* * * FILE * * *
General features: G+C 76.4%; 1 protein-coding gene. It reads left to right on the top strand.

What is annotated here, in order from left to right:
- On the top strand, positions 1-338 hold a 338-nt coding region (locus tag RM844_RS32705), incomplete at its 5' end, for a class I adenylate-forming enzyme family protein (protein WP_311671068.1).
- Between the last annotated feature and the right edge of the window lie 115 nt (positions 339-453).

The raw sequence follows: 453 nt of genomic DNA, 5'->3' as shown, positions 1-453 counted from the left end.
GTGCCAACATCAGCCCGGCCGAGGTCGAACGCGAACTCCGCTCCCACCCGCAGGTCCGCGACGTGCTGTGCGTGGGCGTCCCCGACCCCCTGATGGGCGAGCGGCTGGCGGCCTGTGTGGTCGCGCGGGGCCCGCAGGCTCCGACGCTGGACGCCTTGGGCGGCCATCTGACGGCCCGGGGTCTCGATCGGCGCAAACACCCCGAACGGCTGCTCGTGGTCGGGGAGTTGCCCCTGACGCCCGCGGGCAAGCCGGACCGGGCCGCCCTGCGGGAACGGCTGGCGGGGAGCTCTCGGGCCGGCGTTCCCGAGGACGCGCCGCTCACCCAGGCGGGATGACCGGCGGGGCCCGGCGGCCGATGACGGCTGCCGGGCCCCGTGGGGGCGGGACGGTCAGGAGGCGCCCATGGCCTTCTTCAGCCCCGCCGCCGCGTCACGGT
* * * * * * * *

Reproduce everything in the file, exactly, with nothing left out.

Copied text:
General features: G+C 76.4%; 1 protein-coding gene. It reads left to right on the top strand.

What is annotated here, in order from left to right:
- On the top strand, positions 1-338 hold a 338-nt coding region (locus tag RM844_RS32705), incomplete at its 5' end, for a class I adenylate-forming enzyme family protein (protein WP_311671068.1).
- Between the last annotated feature and the right edge of the window lie 115 nt (positions 339-453).

The raw sequence follows: 453 nt of genomic DNA, 5'->3' as shown, positions 1-453 counted from the left end.
GTGCCAACATCAGCCCGGCCGAGGTCGAACGCGAACTCCGCTCCCACCCGCAGGTCCGCGACGTGCTGTGCGTGGGCGTCCCCGACCCCCTGATGGGCGAGCGGCTGGCGGCCTGTGTGGTCGCGCGGGGCCCGCAGGCTCCGACGCTGGACGCCTTGGGCGGCCATCTGACGGCCCGGGGTCTCGATCGGCGCAAACACCCCGAACGGCTGCTCGTGGTCGGGGAGTTGCCCCTGACGCCCGCGGGCAAGCCGGACCGGGCCGCCCTGCGGGAACGGCTGGCGGGGAGCTCTCGGGCCGGCGTTCCCGAGGACGCGCCGCTCACCCAGGCGGGATGACCGGCGGGGCCCGGCGGCCGATGACGGCTGCCGGGCCCCGTGGGGGCGGGACGGTCAGGAGGCGCCCATGGCCTTCTTCAGCCCCGCCGCCGCGTCACGGT